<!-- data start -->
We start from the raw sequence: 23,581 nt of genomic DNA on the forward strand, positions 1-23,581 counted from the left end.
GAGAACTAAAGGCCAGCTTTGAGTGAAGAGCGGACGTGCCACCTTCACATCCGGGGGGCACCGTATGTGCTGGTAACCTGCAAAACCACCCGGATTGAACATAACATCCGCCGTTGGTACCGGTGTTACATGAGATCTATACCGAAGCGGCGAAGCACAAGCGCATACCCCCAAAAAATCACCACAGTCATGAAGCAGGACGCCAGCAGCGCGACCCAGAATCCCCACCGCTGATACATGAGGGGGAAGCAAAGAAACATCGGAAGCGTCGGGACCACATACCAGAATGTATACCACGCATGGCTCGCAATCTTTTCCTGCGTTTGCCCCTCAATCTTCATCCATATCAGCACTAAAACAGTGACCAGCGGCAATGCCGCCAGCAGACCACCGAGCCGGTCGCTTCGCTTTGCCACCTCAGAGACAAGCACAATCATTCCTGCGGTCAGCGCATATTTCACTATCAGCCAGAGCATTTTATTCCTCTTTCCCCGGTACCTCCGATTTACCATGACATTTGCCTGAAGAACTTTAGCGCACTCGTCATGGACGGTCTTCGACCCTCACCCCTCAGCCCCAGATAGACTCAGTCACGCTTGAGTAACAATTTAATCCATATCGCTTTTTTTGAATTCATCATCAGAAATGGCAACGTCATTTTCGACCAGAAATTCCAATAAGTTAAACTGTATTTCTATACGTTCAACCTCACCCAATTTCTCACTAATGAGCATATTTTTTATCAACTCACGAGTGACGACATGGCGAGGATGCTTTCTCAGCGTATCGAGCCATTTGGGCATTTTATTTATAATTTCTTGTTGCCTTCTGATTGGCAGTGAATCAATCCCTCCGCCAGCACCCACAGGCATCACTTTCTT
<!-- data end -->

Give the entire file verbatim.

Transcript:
We start from the raw sequence: 23,581 nt of genomic DNA on the forward strand, positions 1-23,581 counted from the left end.
GAGAACTAAAGGCCAGCTTTGAGTGAAGAGCGGACGTGCCACCTTCACATCCGGGGGGCACCGTATGTGCTGGTAACCTGCAAAACCACCCGGATTGAACATAACATCCGCCGTTGGTACCGGTGTTACATGAGATCTATACCGAAGCGGCGAAGCACAAGCGCATACCCCCAAAAAATCACCACAGTCATGAAGCAGGACGCCAGCAGCGCGACCCAGAATCCCCACCGCTGATACATGAGGGGGAAGCAAAGAAACATCGGAAGCGTCGGGACCACATACCAGAATGTATACCACGCATGGCTCGCAATCTTTTCCTGCGTTTGCCCCTCAATCTTCATCCATATCAGCACTAAAACAGTGACCAGCGGCAATGCCGCCAGCAGACCACCGAGCCGGTCGCTTCGCTTTGCCACCTCAGAGACAAGCACAATCATTCCTGCGGTCAGCGCATATTTCACTATCAGCCAGAGCATTTTATTCCTCTTTCCCCGGTACCTCCGATTTACCATGACATTTGCCTGAAGAACTTTAGCGCACTCGTCATGGACGGTCTTCGACCCTCACCCCTCAGCCCCAGATAGACTCAGTCACGCTTGAGTAACAATTTAATCCATATCGCTTTTTTTGAATTCATCATCAGAAATGGCAACGTCATTTTCGACCAGAAATTCCAATAAGTTAAACTGTATTTCTATACGTTCAACCTCACCCAATTTCTCACTAATGAGCATATTTTTTATCAACTCACGAGTGACGACATGGCGAGGATGCTTTCTCAGCGTATCGAGCCATTTGGGCATTTTATTTATAATTTCTTGTTGCCTTCTGATTGGCAGTGAATCAATCCCTCCGCCAGCACCCACAGGCATCACTTTCTT